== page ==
Saving the Small Things...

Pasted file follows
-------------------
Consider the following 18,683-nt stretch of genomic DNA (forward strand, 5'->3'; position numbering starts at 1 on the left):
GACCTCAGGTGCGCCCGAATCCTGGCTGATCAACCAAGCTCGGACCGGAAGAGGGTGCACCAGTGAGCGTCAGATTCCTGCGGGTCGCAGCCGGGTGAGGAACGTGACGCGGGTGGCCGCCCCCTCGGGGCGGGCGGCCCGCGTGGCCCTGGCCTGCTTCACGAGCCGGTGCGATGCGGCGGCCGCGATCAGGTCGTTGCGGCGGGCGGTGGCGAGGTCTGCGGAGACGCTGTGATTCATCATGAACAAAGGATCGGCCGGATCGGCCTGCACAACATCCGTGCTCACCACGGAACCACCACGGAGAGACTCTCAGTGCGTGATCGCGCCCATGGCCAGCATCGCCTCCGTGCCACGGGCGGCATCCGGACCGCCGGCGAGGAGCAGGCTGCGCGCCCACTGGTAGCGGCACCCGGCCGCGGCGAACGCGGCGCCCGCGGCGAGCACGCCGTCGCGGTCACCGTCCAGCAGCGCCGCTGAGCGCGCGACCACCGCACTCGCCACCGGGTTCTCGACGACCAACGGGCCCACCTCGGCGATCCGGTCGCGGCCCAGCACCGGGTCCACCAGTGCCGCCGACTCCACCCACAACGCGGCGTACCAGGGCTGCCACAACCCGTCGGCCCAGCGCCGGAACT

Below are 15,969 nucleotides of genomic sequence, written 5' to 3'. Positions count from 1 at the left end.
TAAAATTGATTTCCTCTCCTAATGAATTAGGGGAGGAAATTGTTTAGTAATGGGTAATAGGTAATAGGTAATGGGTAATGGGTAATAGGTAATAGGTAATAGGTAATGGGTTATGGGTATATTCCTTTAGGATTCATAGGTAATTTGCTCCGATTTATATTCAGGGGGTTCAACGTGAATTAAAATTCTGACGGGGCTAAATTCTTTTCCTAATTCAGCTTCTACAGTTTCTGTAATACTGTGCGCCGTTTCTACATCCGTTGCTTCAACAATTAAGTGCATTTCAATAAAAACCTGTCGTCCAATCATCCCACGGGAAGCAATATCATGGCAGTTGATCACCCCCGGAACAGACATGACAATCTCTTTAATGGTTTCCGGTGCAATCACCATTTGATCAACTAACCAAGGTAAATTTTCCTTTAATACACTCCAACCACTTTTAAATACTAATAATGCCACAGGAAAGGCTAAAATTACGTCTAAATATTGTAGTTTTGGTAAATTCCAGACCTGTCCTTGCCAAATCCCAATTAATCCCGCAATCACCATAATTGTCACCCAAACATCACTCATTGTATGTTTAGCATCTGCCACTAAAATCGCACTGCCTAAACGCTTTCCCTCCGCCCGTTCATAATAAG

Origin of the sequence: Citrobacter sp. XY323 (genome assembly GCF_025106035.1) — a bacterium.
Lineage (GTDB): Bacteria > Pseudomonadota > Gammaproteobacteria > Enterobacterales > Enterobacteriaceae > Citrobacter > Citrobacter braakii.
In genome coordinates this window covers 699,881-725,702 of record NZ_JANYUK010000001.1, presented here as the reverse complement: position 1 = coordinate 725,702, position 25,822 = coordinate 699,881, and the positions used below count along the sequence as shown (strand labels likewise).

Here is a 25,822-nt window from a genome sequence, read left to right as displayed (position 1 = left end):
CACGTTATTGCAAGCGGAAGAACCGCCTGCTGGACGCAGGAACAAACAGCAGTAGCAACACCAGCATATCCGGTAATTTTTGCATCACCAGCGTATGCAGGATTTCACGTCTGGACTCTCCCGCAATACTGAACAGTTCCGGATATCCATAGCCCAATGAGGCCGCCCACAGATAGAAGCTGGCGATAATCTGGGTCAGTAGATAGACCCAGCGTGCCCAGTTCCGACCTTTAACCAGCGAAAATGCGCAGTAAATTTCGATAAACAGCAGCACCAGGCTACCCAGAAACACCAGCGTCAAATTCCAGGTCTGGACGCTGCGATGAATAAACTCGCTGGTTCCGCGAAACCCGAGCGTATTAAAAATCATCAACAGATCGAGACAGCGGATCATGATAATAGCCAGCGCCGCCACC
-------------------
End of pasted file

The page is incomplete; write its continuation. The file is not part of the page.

I have embarked upon a new series of work, which is much darker than my usual bright oil paintings, which I am known for. These dark portraits of insects reflect my concern and sadness for the little critters that surround us. What really provoked me into the studio to start these drawings, was a scientist on BBC Breakfast asking viewers to set traps for wasps. These were traps that the wasps would not survive, and the dead wasps would then need to be posted to the scientific team, so their DNA could be determined. This process cuts short the life of the wasp. I was furious and saddened all at the same time. What right do we have to kill wasps for scientific purposes or otherwise? The drones only have a short life of 12-22 days, so why shorten it any further? The argument was that the wasp nests were coming to an end anyway, because it was August and their season was ending. But who are we to decide that these wasps should die? I try not to kill anything at all, and if I really must, I try to with a conscience. As most of you know, I am a very keen gardener and do have to take (or complicit in the taking of) creatures’ lives for my crops to prosper. I’m not saying we shouldn’t take any lives, as that is not possible or practical, but any impact upon nature however small is of importance and we should do this consciously, especially if we are ending a creature’s life, even if it is a slimy snail or an infuriating fly.